Reflections on Mary’s Celebration Service at St Mary’s Church
There has been much to celebrate at Mary’s in the last year. The Big Lottery grant to not only maintain, but to hugely expand the work of the Youth Club. Plus, our Preschool is operating close to capacity, has received a Good report from OFSTED and enthusiastic responses from parents. The Holiday Playschemes have been oversubscribed, and an incredible variety of community groups continue to use Mary’s rooms. So it was great to have a Celebration Service at St Mary’s on Sunday 10 July 2016.
The service was led by Revd Simon Harvey, Vicar of St Mary’s. The Mayor of Islington, Councillor Kat Fletcher, attended with her Consort, Revd Melanie Toogood. Many members of Mary’s staff joined the St Mary’s congregation in worship and some participated in delivering the service, with Mary’s Child Services Manager, Sharon Ellis, reading from the Bible and Mary’s Trustee Ruth Ogier leading the prayers.
Another Trustee, Ian Mylam, preached from the Christian bible parable of the Good Samaritan. Ian pointed out one of the objects of Mary’s is to develop the capacity and skills of people that are socially and economically disadvantaged, in Islington and nearby, enabling those people to participate more fully in society. Ian reminded the congregation of the financial sacrifice made by members of St Mary’s Church in the 1970s, which led to the building of the Neighbourhood Centre to serve the local community, especially through the Youth Club. St Mary’s Church went on to formally establish the charity in 2008, to manage and develop the work in the community.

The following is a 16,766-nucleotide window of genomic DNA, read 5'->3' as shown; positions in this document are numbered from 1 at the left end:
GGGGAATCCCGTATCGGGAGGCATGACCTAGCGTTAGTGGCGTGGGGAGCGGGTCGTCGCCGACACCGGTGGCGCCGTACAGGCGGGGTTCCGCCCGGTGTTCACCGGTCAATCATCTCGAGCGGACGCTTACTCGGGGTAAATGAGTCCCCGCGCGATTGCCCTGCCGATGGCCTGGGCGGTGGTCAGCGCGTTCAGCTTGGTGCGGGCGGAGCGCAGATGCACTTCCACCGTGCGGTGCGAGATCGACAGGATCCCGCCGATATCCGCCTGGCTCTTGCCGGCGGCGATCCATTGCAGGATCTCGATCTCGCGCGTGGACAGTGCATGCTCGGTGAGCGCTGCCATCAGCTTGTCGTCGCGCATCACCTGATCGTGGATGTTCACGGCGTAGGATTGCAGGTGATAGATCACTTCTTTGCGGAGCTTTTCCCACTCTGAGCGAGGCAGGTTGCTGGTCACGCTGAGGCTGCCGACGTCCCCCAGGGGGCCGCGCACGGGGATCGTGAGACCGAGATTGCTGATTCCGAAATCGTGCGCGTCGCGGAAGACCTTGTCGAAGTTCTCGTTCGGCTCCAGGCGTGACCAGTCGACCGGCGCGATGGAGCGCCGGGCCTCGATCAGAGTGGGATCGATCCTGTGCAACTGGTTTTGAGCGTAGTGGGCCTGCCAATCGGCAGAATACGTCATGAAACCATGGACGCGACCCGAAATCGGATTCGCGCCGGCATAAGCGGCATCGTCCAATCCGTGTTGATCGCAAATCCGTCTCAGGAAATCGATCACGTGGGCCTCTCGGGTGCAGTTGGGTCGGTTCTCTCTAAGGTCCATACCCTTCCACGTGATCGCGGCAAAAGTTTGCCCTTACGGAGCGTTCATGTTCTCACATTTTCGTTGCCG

Ian further shared that in the 2000s three issues had led to St Mary’s church’s refocus of its service of the community, and the formal establishment of the charity. Firstly, government legislation to provide disabled access in all public buildings led to the Access for All project, which transformed the crypt and renovated the Neighbourhood Centre. Secondly, Islington Council decided to fund youth work by commissioning rather than by grant. Youth work was now required to produce specific outcomes in the lives of young people. It was a much more demanding environment. Thirdly, the primary management of all the community work by the church council, which by now included welcoming and hiring out space to community groups, was no longer sustainable as more resources of time and people were in demand.
Mary’s – or St Mary Islington Community Partnership (SMICP) as it was previously known – continues to be a charity reflecting the work of the church, which focuses on supporting the people of Islington and forming partnerships with its community.
Mary’s CEO Balazs Csernus said: “Mary’s mission is to be a beacon on Upper Street working together with the community to inspire and enable everyone to reach their full potential. There is a long way to go to achieve this mission. So in our manifesto we pledge ourselves to do all we can to help children, young people and communities. And of course we are not alone. Many people and organisations are working day in and day out to change things for the better in Islington.”